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on May 1, 2001
When an author such as entrepreneur Mary Hessler-Key shares her byline with a feline, you know what kind of book you've got. Yes, Hessler-Key has written a cute book, but it does have some sound advice, inspired - she says - by her cats. She noticed that Sheba and Jasper possessed qualities that every entrepreneur could use, and then captured their lessons, which are appealingly illustrated here. Before you write this off as a little ball of fluff, look at the thought-provoking questions that accompany her cat-inspired tips. You can read the book in no time and devote as much effort as you want to the intriguing questions, which will tell you more about yourself than you might think. We [...] categorically recommend this book to anyone - entrepreneur or not - whose life could benefit from considering a cat's worldview, including being curious, acting instinctively, grooming carefully, hunting persistently and keeping a watchful eye on both the mice and the dogs.
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on May 26, 2000
This is a series of very fun and light-hearted lessons on business and life in general. The format of "cat lessons" is an analogy for how to think more proactively about your work and personal life.
This book provides down-to-earth guidelines for thinking more like an entrepreneur. I really got a lot out of the "cats-can."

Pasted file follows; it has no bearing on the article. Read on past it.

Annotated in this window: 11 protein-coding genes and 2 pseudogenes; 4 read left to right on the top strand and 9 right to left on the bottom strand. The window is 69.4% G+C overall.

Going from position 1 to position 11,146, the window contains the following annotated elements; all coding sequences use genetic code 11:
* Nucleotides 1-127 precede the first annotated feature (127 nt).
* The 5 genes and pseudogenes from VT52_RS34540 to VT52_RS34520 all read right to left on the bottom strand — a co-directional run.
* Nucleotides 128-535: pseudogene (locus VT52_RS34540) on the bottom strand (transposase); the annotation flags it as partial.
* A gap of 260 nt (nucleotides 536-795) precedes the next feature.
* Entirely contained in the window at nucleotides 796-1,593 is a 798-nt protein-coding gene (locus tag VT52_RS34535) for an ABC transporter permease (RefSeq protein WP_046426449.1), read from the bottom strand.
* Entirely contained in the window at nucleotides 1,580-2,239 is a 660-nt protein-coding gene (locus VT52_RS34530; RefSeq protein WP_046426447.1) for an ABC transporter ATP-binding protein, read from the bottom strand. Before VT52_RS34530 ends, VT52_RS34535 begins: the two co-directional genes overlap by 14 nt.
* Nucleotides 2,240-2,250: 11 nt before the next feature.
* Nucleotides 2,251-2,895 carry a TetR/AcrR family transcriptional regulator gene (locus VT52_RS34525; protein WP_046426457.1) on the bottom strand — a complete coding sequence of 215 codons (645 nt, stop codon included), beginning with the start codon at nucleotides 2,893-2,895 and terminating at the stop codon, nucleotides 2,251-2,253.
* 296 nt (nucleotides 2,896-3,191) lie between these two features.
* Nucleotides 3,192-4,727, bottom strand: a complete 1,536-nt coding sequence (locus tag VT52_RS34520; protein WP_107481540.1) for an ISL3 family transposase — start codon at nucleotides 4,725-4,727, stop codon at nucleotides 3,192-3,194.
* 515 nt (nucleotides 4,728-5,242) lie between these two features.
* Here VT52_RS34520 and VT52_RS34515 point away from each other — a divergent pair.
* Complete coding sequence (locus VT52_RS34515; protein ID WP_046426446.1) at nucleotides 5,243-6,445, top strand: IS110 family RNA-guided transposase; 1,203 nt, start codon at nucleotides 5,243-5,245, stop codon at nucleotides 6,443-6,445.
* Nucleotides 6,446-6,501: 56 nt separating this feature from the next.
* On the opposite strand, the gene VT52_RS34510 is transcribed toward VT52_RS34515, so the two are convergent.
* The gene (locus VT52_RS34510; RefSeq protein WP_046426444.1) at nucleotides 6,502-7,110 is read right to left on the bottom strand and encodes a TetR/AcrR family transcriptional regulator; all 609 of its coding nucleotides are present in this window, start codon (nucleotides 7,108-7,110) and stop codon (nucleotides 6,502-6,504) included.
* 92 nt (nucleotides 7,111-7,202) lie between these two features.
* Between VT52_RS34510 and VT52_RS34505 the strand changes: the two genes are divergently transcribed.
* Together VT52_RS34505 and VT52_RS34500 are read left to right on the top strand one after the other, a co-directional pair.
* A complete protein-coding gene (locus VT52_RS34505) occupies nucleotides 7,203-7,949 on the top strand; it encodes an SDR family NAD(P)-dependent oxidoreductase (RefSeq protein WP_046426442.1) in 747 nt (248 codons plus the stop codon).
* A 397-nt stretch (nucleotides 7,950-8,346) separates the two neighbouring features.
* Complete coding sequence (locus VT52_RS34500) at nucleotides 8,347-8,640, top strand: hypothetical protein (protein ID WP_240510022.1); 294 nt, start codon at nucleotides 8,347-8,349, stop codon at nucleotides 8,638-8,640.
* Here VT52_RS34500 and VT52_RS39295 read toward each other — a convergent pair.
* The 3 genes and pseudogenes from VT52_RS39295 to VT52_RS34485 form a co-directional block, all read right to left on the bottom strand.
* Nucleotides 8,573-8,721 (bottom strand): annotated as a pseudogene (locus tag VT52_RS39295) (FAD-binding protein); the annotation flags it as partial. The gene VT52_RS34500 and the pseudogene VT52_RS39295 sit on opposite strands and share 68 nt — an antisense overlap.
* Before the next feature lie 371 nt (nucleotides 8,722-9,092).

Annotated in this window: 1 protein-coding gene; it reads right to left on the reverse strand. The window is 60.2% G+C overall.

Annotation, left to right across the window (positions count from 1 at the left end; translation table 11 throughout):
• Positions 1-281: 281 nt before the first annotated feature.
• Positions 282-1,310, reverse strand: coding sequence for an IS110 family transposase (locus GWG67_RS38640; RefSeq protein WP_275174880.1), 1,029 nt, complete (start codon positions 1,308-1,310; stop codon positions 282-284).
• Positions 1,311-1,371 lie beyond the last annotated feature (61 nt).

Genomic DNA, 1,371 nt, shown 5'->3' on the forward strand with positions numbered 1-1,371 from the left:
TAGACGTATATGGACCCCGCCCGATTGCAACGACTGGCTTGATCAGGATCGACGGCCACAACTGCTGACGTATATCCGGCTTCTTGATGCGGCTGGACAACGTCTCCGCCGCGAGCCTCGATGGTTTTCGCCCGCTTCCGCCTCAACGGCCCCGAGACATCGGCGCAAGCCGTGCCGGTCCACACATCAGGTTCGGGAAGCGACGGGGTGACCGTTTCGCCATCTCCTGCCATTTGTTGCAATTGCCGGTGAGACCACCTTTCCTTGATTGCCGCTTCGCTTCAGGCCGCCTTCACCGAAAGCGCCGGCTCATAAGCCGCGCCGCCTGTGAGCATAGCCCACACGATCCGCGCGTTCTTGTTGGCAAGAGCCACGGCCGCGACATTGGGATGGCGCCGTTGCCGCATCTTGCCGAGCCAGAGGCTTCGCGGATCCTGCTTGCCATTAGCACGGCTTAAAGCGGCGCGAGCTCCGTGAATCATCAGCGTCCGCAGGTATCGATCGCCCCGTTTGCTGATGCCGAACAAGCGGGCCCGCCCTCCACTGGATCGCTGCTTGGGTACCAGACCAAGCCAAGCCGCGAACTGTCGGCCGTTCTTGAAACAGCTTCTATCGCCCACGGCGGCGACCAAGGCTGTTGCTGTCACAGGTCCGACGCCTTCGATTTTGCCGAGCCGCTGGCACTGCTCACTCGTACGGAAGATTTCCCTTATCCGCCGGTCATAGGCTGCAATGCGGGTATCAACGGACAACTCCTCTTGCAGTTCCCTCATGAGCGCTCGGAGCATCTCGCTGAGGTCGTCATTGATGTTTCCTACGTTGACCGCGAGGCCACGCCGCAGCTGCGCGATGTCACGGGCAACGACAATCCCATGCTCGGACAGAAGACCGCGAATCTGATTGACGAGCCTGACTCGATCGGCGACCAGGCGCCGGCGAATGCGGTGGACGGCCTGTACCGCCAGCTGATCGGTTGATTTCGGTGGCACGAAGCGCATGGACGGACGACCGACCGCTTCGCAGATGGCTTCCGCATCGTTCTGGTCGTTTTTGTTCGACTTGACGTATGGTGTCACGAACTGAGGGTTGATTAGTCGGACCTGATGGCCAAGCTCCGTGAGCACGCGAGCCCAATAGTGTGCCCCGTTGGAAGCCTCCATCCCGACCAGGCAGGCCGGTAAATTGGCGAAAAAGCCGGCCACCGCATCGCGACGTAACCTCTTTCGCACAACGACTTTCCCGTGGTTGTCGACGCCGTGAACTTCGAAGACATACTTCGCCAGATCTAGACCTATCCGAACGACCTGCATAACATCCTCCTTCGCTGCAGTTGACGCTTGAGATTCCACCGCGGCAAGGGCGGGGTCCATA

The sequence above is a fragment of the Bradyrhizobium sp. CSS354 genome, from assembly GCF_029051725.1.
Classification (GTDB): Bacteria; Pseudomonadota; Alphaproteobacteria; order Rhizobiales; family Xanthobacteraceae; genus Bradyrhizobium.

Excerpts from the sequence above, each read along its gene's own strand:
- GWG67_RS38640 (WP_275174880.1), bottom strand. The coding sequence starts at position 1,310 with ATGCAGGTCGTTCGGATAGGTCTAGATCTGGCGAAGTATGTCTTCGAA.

Whether you're a cat lover or not, you'll be inspired by Jazzie the cat! It's nice to read a business book that is not boring and can be read in an hour. I received this as a gift, and plan to give it to my friends and business associates.
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on May 29, 2000
Mary Hessler has done a superb job of highlighting the key fundamentals that make an entrepreneur successsful. The cat anology will delight feline lovers everywhere but the important point is that you can be of a 'Scat, Cat!' mentality and still find useful ideas in this book. So often we read about sound concepts and tune out thinking, "I know...I know...I know." The author's ingenious use of attaching the basics to an analogy with a new twist opens the imagination for more serious thinking about entrepreneurial life.
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on June 1, 2000
An innovative and fun approach to addressing issues often faced by new entrepreneurs. The challenges to "clean your litter box" and be "purrsistent" are fundamental to success. You don't get lost in buzz words and honestly using the Cats-Can workbook at the end will give you a good start on your journey.
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on November 7, 1999
Cat lover or not, you'll relate to this cute and light-hearted read about thoughts on what "to do" about your life's business. Had hoped for more explaination on subjects needing further details but, good start in the right direction for anyone needing a little "push".